Tragic news that 30 hostages were killed in by Algerian forces trying to free them from their Islamist captors underscore how hard it is to carry off rescue operation without causing heavy casualties. Reuters reports:
Thirty hostages and at least 11 Islamist militants were killed on Thursday when Algerian forces stormed a desert gas plant in a bid to free many dozens of Western and local captives, an Algerian security source said …
Two Japanese, two Britons and a French national were among at least seven foreigners killed, the source told Reuters. Eight of the dead hostages were Algerian. The nationalities of the rest, as well as of perhaps dozens more who escaped, were unclear.
The reality of average combat probably comes as a shock to a world accustomed to the cinematic portrayals of the nearly superhuman exploits of the SEALS and SAS. But these units are the Mozarts of mayhem, and their members are drawn from the right hand tail of the distribution. Just as Mozart is unlikely to perform in person for you, as the Islamist conflict spreads, people caught in the middle will find their lives depend on soldiers from the middle or left hand tail.
The Algerians probably did their best. But in reality their task was hard. If the world is in shock it is because the hegemon made it look so easy. For seventy years the seas have remained open to navigation. Airplanes crisscross the skies with impunity. No one could seriously disrupt the peace. Why when Saddam, who had one of the largest armies in the world took on the hegemon, the US forces went through them as if they weren’t even there.
The ease was only apparent, a product of the overmatch between the hegemon and the challenger. But as the hegemon retreats and it becomes every country for itself, no longer will the world have the luxury of reviling the 101st Airborne, or the 2nd Armored division. As these units leave the field, they peanut gallery have to do it themselves. There will be less of an overmatch. And countries will discover that it wasn’t as easy as it seemed.
If the conflict broadens across the Sahara or crosses over into Europe, the character of violence will become at once more amateur yet more total. For surely the militaries of Mauretania, Niger, Chad and the Sudan are unlikely to be much better than the Algerians.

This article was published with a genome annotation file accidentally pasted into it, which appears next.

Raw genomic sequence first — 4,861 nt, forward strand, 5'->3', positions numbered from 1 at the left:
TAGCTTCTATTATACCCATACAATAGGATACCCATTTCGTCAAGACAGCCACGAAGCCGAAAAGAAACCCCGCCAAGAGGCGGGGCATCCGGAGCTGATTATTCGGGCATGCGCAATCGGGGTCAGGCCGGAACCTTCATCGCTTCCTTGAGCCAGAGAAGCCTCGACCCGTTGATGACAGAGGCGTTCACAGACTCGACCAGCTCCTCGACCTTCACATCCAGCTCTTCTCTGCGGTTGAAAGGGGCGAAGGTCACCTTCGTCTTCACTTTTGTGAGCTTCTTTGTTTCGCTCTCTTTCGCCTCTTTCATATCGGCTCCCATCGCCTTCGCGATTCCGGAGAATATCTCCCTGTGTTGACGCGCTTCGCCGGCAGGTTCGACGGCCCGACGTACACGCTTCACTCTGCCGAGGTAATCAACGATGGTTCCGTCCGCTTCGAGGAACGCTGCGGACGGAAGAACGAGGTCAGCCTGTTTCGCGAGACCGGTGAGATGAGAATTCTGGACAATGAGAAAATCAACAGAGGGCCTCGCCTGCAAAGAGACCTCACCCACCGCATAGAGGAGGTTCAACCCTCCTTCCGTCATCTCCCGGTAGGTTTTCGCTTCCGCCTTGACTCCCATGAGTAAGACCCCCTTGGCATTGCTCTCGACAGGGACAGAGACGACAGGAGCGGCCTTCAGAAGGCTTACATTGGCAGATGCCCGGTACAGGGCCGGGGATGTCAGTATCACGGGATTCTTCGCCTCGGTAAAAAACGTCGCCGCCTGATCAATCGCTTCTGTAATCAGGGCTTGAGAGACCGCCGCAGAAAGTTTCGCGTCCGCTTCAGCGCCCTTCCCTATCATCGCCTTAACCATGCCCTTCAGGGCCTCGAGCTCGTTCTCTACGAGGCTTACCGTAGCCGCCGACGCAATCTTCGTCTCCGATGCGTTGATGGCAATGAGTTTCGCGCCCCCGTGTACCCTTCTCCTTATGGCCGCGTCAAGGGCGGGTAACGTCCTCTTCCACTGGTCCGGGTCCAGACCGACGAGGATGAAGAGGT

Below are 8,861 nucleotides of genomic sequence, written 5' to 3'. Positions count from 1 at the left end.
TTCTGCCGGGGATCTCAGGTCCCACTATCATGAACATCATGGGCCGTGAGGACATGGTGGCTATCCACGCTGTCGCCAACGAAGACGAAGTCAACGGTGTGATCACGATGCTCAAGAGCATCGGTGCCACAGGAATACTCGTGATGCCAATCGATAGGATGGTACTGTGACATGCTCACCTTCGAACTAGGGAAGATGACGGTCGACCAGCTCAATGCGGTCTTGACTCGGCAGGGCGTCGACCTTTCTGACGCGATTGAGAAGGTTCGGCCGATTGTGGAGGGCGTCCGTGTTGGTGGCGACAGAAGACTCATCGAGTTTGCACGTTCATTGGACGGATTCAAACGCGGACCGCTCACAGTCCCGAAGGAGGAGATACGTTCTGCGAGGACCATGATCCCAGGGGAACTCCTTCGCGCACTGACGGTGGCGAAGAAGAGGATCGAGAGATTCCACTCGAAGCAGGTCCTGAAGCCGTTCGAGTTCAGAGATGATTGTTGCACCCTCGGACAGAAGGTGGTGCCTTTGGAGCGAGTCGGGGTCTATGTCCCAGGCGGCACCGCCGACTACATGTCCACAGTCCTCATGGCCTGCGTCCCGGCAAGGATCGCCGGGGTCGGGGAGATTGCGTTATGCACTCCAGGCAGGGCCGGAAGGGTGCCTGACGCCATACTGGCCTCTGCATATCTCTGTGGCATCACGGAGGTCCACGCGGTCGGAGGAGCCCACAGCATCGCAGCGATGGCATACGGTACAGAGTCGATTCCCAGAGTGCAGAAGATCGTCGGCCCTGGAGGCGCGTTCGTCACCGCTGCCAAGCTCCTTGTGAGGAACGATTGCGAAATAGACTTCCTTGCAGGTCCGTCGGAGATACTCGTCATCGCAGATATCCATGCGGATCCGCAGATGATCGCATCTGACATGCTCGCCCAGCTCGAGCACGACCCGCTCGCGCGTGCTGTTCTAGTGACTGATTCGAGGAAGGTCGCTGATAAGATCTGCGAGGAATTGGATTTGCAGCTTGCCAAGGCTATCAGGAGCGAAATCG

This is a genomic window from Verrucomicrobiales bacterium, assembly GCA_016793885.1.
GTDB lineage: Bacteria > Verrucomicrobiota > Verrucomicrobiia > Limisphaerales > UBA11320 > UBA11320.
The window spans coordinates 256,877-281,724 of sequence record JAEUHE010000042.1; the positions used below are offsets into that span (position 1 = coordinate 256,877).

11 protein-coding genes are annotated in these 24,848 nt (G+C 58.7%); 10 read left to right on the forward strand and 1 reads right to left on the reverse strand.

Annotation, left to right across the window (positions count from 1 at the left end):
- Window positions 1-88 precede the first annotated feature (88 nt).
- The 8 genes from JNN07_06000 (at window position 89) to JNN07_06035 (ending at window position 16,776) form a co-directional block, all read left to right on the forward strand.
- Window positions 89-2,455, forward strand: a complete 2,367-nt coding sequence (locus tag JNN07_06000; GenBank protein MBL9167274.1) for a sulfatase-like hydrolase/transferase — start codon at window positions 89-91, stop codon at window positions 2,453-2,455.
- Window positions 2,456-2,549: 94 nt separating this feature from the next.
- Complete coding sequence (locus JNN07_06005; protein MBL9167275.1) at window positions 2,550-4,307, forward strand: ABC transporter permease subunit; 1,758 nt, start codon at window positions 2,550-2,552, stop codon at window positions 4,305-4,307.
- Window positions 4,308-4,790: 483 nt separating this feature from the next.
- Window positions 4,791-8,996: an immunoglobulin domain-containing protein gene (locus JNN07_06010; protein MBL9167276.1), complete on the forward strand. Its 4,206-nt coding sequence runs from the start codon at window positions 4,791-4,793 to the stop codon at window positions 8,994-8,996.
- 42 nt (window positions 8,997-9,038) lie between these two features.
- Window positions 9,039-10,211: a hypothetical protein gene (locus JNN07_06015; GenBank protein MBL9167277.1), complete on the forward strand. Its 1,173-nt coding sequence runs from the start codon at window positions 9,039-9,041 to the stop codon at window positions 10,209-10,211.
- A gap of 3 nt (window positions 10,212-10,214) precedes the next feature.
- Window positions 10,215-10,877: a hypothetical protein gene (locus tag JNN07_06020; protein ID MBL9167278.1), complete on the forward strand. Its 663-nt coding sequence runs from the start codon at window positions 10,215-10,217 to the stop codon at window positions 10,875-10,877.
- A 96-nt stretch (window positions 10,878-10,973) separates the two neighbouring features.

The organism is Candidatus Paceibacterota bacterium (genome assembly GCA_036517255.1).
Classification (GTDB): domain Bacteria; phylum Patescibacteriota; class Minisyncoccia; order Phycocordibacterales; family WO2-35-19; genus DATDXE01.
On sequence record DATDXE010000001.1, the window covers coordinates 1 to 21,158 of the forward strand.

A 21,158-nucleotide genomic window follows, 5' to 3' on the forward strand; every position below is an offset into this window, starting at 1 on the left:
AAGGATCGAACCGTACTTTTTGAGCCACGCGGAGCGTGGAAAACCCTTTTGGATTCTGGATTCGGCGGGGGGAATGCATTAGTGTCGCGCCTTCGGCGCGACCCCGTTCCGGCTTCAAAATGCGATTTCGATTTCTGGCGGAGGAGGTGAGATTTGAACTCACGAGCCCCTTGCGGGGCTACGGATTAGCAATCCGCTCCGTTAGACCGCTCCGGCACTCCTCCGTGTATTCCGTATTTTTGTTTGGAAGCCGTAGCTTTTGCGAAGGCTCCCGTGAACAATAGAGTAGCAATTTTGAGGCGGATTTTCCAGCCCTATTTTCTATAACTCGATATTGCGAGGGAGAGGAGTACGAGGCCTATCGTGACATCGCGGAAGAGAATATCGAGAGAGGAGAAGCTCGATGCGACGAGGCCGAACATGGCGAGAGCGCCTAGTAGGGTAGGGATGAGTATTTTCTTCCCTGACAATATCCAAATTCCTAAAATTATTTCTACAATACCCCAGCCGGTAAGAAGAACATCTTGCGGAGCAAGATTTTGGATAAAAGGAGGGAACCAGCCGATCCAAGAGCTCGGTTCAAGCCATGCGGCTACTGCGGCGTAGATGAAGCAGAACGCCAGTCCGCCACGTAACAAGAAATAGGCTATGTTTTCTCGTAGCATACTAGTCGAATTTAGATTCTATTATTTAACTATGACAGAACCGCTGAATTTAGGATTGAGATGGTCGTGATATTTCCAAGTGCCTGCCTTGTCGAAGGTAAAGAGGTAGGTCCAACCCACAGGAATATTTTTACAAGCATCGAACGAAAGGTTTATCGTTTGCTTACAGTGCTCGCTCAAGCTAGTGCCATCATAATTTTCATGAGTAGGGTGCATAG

People who have no experience at storming a building by going through the walls are apt to just burn the whole thing down. They don’t know how to do anything else. Armies accustomed to garrison duty or suppressing internal populations will use the same brutal methods they learned from routine when faced with a new enemy. They are not — in the short term at least — about to become SEALS.
The experience of Europe during the 30 years War is reminder of how “uncivilized” warfare was. War is always uncivilized, there are degrees of barbarity even in inhumanity.
A major consequence of the Thirty Years’ War was the devastation of entire regions, denuded by the foraging armies (bellum se ipsum alet). Famine and disease significantly decreased the population of the German states, Bohemia, the Low Countries, and Italy; most of the combatant powers were bankrupted. While the regiments within each army were not strictly mercenary, in that they were not units for hire that changed sides from battle to battle, some individual soldiers that made up the regiments were mercenaries. The problem of discipline was made more difficult by the ad hoc nature of 17th-century military financing; armies were expected to be largely self-funding, by means of loot taken or tribute extorted from the settlements where they operated. This encouraged a form of lawlessness that imposed severe hardship on inhabitants of the occupied territory.
We remember the wars of the 17th century now in a children’s song, as we do many other terrible things.
My hat it has three corners,
three corners has my hat;
and had it not three corners,
it would not be my hat.
The new normal without the hegemon could resemble the bad old days of mass armies before mass armies had discipline; and the swath of destruction they left in their wake could become common. Every three generations humanity has to relearn the old lesson. It is less expensive to guard the peace than to redeem it at great price after it has been lost.